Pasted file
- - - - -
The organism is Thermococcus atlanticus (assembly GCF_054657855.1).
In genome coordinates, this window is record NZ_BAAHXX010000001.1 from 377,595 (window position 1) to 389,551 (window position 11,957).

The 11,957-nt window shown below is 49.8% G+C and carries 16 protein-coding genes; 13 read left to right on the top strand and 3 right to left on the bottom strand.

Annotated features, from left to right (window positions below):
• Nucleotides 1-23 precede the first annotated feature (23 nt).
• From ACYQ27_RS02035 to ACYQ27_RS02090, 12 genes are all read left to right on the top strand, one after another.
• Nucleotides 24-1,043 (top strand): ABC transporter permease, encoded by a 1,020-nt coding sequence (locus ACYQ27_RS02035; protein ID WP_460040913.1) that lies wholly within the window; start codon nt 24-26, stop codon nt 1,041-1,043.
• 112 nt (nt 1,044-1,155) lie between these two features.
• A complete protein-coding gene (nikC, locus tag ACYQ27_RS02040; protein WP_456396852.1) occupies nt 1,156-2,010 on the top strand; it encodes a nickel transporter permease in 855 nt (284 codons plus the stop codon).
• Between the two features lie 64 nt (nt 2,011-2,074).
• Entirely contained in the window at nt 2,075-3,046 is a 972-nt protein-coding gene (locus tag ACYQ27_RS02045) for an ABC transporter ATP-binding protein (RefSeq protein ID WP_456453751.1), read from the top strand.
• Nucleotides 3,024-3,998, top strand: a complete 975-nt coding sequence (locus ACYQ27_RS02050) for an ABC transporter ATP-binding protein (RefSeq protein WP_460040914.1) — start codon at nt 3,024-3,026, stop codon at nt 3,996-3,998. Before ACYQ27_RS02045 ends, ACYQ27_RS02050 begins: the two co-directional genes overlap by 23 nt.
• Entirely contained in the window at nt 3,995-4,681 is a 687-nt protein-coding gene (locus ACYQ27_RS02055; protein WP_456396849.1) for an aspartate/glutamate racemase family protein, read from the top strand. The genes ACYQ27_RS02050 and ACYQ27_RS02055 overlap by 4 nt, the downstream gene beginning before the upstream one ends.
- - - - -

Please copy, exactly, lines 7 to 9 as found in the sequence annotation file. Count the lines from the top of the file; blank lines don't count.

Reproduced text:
• Nucleotides 24-1,043 (top strand): ABC transporter permease, encoded by a 1,020-nt coding sequence (locus ACYQ27_RS02035; protein ID WP_460040913.1) that lies wholly within the window; start codon nt 24-26, stop codon nt 1,041-1,043.
• 112 nt (nt 1,044-1,155) lie between these two features.
• A complete protein-coding gene (nikC, locus tag ACYQ27_RS02040; protein WP_456396852.1) occupies nt 1,156-2,010 on the top strand; it encodes a nickel transporter permease in 855 nt (284 codons plus the stop codon).